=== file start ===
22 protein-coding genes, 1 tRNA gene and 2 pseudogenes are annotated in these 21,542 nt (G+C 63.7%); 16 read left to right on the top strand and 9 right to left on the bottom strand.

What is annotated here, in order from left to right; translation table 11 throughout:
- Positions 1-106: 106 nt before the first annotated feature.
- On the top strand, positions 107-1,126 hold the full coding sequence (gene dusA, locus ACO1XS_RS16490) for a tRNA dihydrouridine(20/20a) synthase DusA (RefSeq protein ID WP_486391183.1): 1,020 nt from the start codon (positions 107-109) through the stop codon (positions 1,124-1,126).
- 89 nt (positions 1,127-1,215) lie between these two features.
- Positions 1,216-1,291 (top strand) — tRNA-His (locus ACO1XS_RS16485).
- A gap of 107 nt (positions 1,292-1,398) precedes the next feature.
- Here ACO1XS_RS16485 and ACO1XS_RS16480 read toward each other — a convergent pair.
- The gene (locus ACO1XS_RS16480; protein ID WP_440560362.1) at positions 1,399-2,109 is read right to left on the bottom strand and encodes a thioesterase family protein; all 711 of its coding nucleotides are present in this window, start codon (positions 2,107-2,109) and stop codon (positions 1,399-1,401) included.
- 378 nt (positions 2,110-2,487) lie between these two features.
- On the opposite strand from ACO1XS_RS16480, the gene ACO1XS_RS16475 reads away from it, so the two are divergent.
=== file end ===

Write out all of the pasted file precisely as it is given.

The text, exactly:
22 protein-coding genes, 1 tRNA gene and 2 pseudogenes are annotated in these 21,542 nt (G+C 63.7%); 16 read left to right on the top strand and 9 right to left on the bottom strand.

What is annotated here, in order from left to right; translation table 11 throughout:
- Positions 1-106: 106 nt before the first annotated feature.
- On the top strand, positions 107-1,126 hold the full coding sequence (gene dusA, locus ACO1XS_RS16490) for a tRNA dihydrouridine(20/20a) synthase DusA (RefSeq protein ID WP_486391183.1): 1,020 nt from the start codon (positions 107-109) through the stop codon (positions 1,124-1,126).
- 89 nt (positions 1,127-1,215) lie between these two features.
- Positions 1,216-1,291 (top strand) — tRNA-His (locus ACO1XS_RS16485).
- A gap of 107 nt (positions 1,292-1,398) precedes the next feature.
- Here ACO1XS_RS16485 and ACO1XS_RS16480 read toward each other — a convergent pair.
- The gene (locus ACO1XS_RS16480; protein ID WP_440560362.1) at positions 1,399-2,109 is read right to left on the bottom strand and encodes a thioesterase family protein; all 711 of its coding nucleotides are present in this window, start codon (positions 2,107-2,109) and stop codon (positions 1,399-1,401) included.
- 378 nt (positions 2,110-2,487) lie between these two features.
- On the opposite strand from ACO1XS_RS16480, the gene ACO1XS_RS16475 reads away from it, so the two are divergent.